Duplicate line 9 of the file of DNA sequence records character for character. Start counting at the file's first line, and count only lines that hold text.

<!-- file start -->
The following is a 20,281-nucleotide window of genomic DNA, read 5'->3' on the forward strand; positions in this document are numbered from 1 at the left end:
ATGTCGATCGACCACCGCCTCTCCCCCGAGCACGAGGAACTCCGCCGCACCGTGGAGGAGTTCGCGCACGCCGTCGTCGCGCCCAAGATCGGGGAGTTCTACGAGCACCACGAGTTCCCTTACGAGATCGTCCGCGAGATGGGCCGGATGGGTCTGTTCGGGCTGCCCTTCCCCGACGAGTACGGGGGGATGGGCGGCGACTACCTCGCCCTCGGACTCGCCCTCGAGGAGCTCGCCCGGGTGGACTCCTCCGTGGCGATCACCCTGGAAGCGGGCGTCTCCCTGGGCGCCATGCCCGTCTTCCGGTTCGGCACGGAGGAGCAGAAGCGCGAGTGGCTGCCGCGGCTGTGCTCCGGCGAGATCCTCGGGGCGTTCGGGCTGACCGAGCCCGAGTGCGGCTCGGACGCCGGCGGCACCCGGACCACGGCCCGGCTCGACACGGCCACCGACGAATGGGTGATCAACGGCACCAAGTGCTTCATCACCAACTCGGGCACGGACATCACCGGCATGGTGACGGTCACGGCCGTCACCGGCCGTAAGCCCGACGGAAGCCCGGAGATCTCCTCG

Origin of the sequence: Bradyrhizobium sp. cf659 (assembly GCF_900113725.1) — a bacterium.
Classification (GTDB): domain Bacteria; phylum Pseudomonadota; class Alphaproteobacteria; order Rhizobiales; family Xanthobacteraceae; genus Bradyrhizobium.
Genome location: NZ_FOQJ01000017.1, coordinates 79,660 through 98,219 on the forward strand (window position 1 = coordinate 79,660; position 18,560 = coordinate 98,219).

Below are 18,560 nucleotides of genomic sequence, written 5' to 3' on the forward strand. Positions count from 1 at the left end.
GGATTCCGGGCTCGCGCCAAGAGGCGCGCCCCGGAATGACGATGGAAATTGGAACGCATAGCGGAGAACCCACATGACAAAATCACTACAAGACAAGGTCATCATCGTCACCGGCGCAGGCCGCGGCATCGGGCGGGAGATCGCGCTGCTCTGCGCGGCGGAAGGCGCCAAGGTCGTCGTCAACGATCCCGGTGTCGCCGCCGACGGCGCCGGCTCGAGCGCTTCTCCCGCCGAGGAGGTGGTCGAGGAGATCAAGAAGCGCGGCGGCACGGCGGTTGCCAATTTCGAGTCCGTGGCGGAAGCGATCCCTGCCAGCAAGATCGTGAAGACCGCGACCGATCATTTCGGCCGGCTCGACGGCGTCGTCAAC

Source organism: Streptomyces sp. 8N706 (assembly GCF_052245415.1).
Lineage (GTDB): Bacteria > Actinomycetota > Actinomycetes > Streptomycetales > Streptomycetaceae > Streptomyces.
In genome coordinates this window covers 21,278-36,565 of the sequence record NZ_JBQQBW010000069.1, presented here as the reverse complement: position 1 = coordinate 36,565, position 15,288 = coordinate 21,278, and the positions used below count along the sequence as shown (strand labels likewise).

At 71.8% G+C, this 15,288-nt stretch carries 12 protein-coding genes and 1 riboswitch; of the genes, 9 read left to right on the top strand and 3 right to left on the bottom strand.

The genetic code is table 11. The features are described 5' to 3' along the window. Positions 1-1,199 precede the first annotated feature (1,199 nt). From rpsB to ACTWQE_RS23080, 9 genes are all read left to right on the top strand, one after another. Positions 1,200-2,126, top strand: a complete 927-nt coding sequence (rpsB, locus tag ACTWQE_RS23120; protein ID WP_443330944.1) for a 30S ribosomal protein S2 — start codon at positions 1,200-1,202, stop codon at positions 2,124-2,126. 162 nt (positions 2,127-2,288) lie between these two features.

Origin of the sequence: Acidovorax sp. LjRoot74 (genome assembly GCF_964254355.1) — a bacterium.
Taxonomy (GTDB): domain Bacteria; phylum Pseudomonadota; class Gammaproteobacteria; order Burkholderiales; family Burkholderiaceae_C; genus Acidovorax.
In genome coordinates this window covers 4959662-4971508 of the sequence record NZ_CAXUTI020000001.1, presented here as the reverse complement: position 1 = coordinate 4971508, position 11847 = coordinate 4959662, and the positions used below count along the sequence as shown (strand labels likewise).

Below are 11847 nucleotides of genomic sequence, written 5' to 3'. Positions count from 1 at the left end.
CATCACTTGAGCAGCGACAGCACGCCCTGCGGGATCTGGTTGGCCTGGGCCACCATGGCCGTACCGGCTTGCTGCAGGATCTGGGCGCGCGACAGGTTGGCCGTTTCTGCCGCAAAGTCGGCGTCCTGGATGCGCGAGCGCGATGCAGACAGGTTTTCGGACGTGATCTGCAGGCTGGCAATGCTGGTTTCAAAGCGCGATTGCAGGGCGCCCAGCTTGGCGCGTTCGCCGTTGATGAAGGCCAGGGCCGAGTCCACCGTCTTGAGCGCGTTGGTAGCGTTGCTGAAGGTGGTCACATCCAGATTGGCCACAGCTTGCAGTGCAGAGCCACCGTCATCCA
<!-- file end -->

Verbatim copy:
Lineage (GTDB): Bacteria > Actinomycetota > Actinomycetes > Streptomycetales > Streptomycetaceae > Streptomyces.